In defending Tilted Arc, Serra has most often discussed it as an attempt to subvert what he found to be a physically, psychologically, and socially oppressive public space. Dismissing the plaza as a “pedestal site” where one would “expect a sculpture next to the fountain, so that the ensemble would embellish the building,” Serra described his planned work: “I found a way to dislocate or alter the decorative function of the plaza and actively bring people into the sculpture’s context…. [Tilted Arc] will cross the entire space, blocking the view from the street to the courthouse and vice versa…. It will be a very slow arc that will encompass the people who walk on the plaza in its volume…. After the piece is created, the space will be understood primarily as a function of the sculpture.” It would seem that the most common objections to Tilted Arc—that it blocked visual and pedestrian pathways through the plaza—were not entirely misconstructions of its aims.
Tilted Arc can be understood in terms of Serra’s contention with modernism and modernist architecture:
I think that if a work is substantial, in terms of its context, then it does not embellish, decorate, or point to specific buildings, nor does it add on to a syntax that already exists. I think that sculpture, if it has any potential at all, has the potential to create its own place and space, and to work in contradiction to the spaces and places where it is created in this sense. I am interested in work where the artist is a maker of “anti-environment” which takes its own place or makes its own situation, or divides or declares its own area.
Serra has observed that works of public art “usually lack any physical manifestation that can counter the preponderance of the architecture” in whose context they are located. Tilted Arc causes us to rethink or re-experience other architecture and public spaces by exposing their directional authority. Serra’s initial solution to this problem was to counter spaces that he describes as “overblown, authoritarian, and a bit heavy-handed” with an equally dominant and severe art. Serra sets up a combative exchange between his work and the site, such that “there will be enough agitation in relation to the field that the function of the sculptural elements will be acknowledged. There must be enough tension within the field to hold the experience of presence in place.” Serra achieves this dominance, tension, or activation of the space through the carefully, sometimes precariously, balanced placement of forged volumes of steel that contend with the volumes of space.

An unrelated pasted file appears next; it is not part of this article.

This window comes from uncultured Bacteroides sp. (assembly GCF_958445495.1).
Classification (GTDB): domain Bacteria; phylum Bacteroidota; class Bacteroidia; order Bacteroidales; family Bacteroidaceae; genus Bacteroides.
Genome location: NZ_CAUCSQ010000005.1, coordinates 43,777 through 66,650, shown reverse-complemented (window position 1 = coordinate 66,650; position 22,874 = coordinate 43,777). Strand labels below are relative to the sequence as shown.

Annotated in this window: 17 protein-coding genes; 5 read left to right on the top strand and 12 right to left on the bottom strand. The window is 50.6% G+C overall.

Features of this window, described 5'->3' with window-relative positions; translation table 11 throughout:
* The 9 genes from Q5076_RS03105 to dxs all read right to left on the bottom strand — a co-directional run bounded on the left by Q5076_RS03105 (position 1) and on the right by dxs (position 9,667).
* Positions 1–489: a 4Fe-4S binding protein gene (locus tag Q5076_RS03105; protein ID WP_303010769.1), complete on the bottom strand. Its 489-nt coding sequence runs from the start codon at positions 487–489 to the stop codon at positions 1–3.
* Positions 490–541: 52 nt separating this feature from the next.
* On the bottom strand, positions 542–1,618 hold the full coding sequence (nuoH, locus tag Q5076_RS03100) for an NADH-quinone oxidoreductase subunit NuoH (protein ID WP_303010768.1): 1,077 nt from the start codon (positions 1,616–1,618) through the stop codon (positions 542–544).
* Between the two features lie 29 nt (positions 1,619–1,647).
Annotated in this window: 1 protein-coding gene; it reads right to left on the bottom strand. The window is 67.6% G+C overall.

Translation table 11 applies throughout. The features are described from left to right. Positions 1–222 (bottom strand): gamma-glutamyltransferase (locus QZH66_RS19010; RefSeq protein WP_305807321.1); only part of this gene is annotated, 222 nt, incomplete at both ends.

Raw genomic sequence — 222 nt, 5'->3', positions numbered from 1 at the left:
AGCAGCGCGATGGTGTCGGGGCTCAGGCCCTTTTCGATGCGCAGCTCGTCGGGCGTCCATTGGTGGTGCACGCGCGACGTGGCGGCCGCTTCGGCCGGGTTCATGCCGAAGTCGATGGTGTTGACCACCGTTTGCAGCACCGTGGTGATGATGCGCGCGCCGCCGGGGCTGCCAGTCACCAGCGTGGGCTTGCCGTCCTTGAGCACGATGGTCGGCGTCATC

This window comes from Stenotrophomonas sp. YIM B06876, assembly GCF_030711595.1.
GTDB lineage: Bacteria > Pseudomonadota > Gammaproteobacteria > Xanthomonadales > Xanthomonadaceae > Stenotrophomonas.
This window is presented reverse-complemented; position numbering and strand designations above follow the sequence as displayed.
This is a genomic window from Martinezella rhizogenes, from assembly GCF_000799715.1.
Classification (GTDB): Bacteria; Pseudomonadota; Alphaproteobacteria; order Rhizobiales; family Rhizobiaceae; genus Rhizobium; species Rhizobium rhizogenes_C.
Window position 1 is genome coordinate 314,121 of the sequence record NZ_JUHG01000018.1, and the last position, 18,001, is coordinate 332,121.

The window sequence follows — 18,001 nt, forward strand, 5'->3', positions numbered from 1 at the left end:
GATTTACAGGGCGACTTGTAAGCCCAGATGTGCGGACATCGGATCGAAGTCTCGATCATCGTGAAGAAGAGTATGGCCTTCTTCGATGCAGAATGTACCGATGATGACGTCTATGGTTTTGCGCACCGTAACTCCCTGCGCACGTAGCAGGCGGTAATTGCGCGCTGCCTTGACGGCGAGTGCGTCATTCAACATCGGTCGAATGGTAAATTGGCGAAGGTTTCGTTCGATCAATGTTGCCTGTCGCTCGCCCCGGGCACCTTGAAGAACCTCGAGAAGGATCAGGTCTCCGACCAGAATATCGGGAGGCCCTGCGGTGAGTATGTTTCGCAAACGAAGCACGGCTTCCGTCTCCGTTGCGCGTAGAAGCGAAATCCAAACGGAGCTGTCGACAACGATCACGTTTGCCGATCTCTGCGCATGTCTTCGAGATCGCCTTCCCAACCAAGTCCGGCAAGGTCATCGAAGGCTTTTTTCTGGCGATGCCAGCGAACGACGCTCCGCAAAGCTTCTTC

There is an obvious egotism (which may not be entirely bad) in Serra’s insistence that his sculpture contend with its environment and retain a sense of autonomous identity and presence. At the same time, this militant dimension of his work, so often criticized, touches on what may be its most urgent moral purpose: Serra’s art plays out an Emersonian drama of self-reliance. Serra, who was an undergraduate literature major at the University of California at Santa Barbara, has expressed an affinity for American pragmatists and transcendentalists like Emerson, Hawthorne, Thoreau, Whitman, and Melville. A little-examined aspect of his art is the way his works embody Emerson’s ideas. “Society everywhere is in conspiracy against the manhood of every one of its members,” wrote Emerson in 1841. “Whoso would be a man must be a nonconformist,” and “For nonconformity the world whips you with its displeasure.” Tilted Arc, both as an installation and as a controversy, played out a drama of the individual’s assertion of his own existential being, his freedom to choose between conformity and transgression. If the capacity to act and assume responsibility for that action lies at the core of what it means to be human, this moral faculty finds form in Serra’s working method, the substance of his creations, and in the viewer’s experience of these works.